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HomeNewsGravenhurst author writes about 'iconic Canadian entrepreneur'

Gravenhurst author writes about ‘iconic Canadian entrepreneur’

Nancy Beal has written “The Endurable Alex Tilley” which dives into the history of the man who founded apparel company Tilley Endurables. 

“He actually invented the hat just for his own use,” says Beal about the piece of headware that would eventually lead Tilley to create his company in 1980. She explains he was frustrated with the poor-quality hats he was forced to wear while sailing so, with help from friends, he created a prototype. “He just thought he would sell a few to his buddies at the yacht club,” continues Beal. 

However, it led to people asking Tilley to create comfortable shorts and pants. That was when Beal says he had the “light bulb” moment and turned his hobby into a “travel clothing empire” that is still around today. 

Tilley sold the company in 2015. 

For decades, all apparel was created at Tilley’s factory in Don Mills, Ont. because of his desire not to lay any of his employees off. Beal says Tilley spoke candidly about how he believed moving manufacturing overseas would lead him to having to lay people off. 

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“My admiration grew more deeply as the interviews and research ensued,” says Beal about the man she calls an “iconic Canadian entrepreneur.” 

The book also delves into the difficult parts of Tilley’s life including the brain injury he suffered and having to wrestle control of his company back from a business partner.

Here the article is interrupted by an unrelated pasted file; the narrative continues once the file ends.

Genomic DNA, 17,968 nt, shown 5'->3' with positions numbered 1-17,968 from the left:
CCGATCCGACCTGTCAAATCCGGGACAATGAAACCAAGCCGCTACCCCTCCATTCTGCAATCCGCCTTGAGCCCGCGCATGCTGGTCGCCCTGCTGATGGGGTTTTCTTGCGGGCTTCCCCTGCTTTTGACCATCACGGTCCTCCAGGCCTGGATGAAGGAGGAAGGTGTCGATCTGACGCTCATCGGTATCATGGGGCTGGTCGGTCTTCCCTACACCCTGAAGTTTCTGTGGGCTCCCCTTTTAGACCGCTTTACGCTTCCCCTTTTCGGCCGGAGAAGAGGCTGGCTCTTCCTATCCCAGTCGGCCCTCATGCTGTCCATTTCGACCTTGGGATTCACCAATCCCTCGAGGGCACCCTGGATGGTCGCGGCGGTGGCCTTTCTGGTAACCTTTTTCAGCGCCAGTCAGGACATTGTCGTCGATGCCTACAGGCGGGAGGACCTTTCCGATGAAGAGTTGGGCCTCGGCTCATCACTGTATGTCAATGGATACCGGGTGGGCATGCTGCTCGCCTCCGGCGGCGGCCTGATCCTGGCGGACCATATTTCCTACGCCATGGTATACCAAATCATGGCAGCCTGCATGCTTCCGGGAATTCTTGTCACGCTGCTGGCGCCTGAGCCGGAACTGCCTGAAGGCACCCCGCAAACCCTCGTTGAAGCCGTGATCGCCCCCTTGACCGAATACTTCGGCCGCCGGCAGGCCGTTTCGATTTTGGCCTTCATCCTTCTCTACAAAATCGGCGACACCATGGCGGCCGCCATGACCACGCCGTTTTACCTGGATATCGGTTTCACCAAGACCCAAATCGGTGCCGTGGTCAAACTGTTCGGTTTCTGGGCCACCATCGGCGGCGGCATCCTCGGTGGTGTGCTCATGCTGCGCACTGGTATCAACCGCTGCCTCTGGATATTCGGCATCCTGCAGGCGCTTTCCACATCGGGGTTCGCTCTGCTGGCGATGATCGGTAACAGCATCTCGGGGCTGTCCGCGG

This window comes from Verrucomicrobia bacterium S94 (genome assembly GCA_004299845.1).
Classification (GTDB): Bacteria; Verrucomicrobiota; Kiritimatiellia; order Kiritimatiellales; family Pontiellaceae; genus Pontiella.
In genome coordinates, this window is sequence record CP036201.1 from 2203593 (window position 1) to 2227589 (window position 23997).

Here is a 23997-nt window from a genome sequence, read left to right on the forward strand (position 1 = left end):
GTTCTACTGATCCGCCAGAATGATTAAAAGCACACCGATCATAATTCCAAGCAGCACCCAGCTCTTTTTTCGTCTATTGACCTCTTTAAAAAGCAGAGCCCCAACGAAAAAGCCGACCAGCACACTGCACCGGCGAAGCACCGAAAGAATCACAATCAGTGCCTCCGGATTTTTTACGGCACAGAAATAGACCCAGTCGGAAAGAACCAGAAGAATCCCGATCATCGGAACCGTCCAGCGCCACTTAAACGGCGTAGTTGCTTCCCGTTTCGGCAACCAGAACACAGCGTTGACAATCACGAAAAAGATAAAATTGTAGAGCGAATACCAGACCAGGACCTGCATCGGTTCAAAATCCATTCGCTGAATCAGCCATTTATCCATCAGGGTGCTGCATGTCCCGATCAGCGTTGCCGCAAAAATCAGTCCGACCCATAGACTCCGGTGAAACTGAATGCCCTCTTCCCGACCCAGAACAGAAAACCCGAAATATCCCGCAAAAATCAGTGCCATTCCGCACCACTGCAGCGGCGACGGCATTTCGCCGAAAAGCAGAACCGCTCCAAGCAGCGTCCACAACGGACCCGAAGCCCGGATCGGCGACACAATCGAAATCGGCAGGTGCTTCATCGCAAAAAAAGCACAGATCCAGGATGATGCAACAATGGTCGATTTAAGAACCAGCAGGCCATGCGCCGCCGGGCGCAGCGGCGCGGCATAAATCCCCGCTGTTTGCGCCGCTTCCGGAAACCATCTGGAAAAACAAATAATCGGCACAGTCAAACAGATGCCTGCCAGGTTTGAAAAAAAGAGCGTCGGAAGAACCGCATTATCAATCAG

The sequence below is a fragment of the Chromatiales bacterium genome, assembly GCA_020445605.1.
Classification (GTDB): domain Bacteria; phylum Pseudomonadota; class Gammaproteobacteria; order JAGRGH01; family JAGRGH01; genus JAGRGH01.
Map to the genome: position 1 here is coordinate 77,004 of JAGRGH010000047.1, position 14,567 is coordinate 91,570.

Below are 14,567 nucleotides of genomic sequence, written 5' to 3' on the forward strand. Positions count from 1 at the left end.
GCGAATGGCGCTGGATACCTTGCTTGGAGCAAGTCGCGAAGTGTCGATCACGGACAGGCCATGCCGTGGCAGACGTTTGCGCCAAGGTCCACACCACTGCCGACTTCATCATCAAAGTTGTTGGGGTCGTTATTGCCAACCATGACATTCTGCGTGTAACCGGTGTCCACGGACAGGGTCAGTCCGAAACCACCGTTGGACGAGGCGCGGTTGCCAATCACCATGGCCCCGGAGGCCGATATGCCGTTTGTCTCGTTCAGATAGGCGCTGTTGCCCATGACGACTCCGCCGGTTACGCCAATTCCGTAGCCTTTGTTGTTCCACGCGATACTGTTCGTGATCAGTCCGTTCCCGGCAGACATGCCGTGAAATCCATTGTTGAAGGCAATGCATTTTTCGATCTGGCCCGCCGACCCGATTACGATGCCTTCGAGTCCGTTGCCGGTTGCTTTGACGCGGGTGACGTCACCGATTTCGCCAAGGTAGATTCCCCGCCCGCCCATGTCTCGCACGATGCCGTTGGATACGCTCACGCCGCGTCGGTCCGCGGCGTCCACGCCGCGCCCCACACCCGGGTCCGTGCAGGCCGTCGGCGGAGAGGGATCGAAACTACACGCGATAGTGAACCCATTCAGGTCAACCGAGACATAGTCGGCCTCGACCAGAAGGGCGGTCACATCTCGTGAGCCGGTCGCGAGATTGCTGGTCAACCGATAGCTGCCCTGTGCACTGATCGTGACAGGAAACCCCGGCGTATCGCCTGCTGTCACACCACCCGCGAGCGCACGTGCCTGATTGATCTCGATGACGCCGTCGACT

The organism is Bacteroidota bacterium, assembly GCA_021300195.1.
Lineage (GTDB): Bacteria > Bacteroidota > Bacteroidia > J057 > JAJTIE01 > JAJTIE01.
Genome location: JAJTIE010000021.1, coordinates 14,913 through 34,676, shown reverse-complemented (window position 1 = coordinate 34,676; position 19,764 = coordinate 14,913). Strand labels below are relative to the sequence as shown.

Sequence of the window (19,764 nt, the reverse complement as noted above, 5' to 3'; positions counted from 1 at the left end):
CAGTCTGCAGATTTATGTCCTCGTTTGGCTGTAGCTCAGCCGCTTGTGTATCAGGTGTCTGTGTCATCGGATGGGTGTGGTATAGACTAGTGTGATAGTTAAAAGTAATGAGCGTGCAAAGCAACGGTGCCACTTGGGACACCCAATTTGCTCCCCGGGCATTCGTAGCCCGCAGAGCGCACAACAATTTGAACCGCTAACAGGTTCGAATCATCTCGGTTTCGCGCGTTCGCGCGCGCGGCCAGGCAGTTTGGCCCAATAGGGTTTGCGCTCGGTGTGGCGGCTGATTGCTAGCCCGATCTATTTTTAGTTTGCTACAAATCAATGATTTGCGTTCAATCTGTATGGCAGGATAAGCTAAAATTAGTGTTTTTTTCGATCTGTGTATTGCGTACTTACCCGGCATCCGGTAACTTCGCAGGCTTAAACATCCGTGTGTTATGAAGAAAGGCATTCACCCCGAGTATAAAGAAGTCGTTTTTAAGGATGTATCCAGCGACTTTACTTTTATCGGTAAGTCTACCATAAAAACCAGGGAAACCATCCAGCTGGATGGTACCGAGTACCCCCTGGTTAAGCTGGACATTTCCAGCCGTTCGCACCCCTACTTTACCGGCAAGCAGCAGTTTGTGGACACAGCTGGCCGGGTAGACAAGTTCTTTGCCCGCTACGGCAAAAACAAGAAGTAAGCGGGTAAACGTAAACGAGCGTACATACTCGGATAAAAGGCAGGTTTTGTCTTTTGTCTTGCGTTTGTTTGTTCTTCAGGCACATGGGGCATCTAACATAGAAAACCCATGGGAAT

“He felt very foolish for having given away half his company to a man who he was so impressed with he thought had saved his company from bankruptcy,” explains Beal. 

She says he won the subsequent court case and was able to retain his company, although Beal notes he had to pay for the other half. 

“It’s a fascinating part of his life,” says Beal. “It was terribly stressful for him, of course, and financially draining.” 

Beal, who wrote about Tilley a few times before authoring the book, says you must include “the good, the bad, and the ugly” for a biography to be authentic. 

“I just became fascinated with this entrepreneur who was kind of quirky and obsessed with certain things like quality and customer service,” says Beal about the 12-year process of writing the book. 

Tilley and Beal will be at the Gravenhurst Opera House at 1:30 p.m. on April 13 to sign copies of the book. 

I didn’t realize my life was so interesting until I read the book,” says Tilley. “It helped me remember all my steps and missteps.” 

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